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Some Common Mistakes that Can Come to a Head for Brewers

Some Stout Challenges

By Tom Dowling, CPA, CFE, MST

You did it! You finally opened your brewery and can brew beer all day, every day! All of that paperwork you did to open your brewery is a thing of the past. No more worries about organizational documents, bank agreements, lease agreements or federal, state, and local licensing.

If only these sentiments were accurate. Reporting and licensing requirements never truly go away. Further, add in the nuances of small business ownership, staff management, and (if you’re a young business) cash-flow issues, and managing your brewery can be an extremely complicated endeavor lined with many hidden pitfalls. My hope, however, is to provide some information to make one of those areas, at least, a bit more manageable.

As you likely already know, the Alcohol and Tobacco Tax and Trade Bureau (TTB) has a number of requirements that you must meet on a daily, monthly, quarterly, and annual basis. Often these requirements can be cumbersome and sometimes (worst-case scenario) left forgotten. Recently however, the TTB issued a report that detailed the most common brewery compliance and tax issues that have been encountered. What follows is a breakdown of those issues, the most common mistakes made and some ideas for addressing them at your brewery and with your staff.

• Daily Records of Operations. Brewers must complete and maintain daily records and reports that capture information about brewery operations. This list of items required to be recorded is quite lengthy and includes items such as materials received and used in the production of beer, amount of beer produced, packaging of beer, beer consumed at the brewery, and beer that is destroyed (oh no!) or lost due to theft or breakage.

The most common mistakes found on these reports include the failure to report the amount of beer returned to the brewery, beer destroyed, beer removed for lab samples, and the maintenance of supporting documents for losses and shortages. Now you may be asking yourself, what’s the worst that could happen if  I fail to record this information? Well, if brewers fail or refuse to keep proper records or do not allow TTB officers to inspect these records, the brewer may be fined up to $1,000 and/or could potentially be imprisoned for up to one year for each offense.

• Inventory counts. Brewers must take a physical inventory of beer at least once per month. This inventory must be recorded and available for inspection when requested. Inventory records must include the date the inventory was taken, quantity of beer on hand, losses and shortages, and most importantly, the signature — under penalties of perjury — of the person taking the inventory. The most common errors found include lack of signature, failure to take inventory each month, inadequate documentation of losses and shortages and the inventory records not agreeing to the Brewer’s Report of Operations (BROP).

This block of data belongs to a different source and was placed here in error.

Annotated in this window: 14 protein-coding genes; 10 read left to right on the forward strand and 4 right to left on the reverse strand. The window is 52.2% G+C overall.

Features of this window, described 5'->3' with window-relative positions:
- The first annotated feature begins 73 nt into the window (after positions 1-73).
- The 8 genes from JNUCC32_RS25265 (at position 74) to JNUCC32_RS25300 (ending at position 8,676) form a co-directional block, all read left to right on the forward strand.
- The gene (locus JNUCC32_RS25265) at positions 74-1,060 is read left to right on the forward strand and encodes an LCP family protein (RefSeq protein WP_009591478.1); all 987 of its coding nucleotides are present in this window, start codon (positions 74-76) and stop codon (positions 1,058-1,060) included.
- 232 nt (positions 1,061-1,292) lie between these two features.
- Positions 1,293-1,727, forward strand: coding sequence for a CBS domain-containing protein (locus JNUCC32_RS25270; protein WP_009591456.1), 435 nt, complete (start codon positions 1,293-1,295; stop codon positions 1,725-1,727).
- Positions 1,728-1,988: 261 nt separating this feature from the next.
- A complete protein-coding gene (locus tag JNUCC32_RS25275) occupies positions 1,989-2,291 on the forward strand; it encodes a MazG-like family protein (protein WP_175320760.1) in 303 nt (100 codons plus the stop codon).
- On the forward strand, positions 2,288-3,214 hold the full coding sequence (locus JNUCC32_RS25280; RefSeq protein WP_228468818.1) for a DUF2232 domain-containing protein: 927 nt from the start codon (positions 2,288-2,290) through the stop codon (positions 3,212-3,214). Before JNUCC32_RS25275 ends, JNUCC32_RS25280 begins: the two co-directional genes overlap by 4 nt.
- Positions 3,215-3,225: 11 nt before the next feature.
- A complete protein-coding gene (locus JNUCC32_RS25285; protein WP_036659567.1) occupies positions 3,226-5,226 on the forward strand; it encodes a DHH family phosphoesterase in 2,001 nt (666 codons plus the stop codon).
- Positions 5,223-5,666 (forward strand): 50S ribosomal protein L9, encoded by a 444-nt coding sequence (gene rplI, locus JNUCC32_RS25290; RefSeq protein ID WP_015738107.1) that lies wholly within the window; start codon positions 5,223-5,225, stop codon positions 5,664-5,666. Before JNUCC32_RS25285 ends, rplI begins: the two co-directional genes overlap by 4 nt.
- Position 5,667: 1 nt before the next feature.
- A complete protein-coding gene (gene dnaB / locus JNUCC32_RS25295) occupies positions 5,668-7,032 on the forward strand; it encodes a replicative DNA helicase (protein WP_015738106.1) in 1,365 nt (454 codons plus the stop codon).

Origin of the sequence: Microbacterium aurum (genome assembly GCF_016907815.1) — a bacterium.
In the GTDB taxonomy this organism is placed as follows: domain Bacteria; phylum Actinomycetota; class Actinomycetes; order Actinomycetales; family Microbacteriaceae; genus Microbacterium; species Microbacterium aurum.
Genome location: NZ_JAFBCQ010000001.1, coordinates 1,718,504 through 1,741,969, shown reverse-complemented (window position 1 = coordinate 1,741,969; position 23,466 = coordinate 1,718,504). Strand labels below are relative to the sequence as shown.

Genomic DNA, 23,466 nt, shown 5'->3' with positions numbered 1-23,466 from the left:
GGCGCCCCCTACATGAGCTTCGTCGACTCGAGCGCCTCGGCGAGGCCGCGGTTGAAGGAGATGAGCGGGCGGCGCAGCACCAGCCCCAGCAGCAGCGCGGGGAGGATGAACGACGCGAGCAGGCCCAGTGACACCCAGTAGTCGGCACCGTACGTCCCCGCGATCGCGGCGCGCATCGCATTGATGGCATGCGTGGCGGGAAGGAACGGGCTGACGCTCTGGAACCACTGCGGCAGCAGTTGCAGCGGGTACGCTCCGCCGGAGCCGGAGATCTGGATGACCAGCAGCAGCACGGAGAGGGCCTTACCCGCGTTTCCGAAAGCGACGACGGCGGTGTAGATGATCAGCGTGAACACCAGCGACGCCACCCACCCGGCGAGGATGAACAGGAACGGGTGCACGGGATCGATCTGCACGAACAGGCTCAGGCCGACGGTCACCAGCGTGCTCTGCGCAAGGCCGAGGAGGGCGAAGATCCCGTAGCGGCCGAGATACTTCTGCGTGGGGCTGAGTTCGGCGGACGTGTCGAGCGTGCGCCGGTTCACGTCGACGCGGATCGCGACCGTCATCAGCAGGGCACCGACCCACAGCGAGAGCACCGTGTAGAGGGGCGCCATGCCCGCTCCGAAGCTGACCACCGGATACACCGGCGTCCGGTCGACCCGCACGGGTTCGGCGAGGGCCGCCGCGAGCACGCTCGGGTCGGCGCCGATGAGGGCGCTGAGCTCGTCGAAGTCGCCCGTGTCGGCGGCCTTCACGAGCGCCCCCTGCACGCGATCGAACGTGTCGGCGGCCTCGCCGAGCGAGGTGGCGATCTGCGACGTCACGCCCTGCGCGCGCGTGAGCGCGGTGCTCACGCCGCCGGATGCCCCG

• BROP. Brewers are required to submit BROPs by the 15th day after the end of the reporting period. The BROPs are filed either monthly or quarterly, the frequency is dependent upon the quantity of barrels produced by the brewer each year. The BROPs are extremely important because they support the brewer’s excise tax returns. Guess what supports the BROPs? You got it, the daily records and inventory records (time to re-read items 1 and 2).

• General record-keeping mistakes. Most other record-keeping falls into the ‘general’ category. This category includes items that support your daily record keeping, inventory counts, and BROPs. The most common mistakes made with the general record keeping include failure to maintain supporting documentation, summary records, book inventory records, and inaccurate explanations for beer shortages or inventory sheets that do not reflect operations accurately.

• Record Retention. You may not have any problem with the first four items, but this next one may surprise you. Brewers are required to maintain TTB required records for a period of “not less than three years” and in addition to that, these records  must be maintained at the brewery and can only be stored off brewery premises upon approval by the TTB.  So instead of finding space for one more pallet of cans, you may want to consider ensuring you have the space for some filing cabinets — because you’re going to need them.

Now you are probably asking yourself, with all this record keeping, when will I find time to actually brew the beer?  Let’s face it, this stuff doesn’t sound like fun, and is most likely put off to the very last minute, creating a higher probability of errors. As a brewery, you should first educate and train all staff on these requirements, implement a system of review to ensure a second set of eyes are present to catch common mistakes, and schedule and assign these reporting duties to staff.

These simple steps may help you avoid penalties and TTB compliance findings.

Tom Dowling, CPA, CFE, MST is a manager with the Holyoke based public accounting firm, Meyers Brothers Kalicka, P.C.; (413) 322-3494; [email protected]

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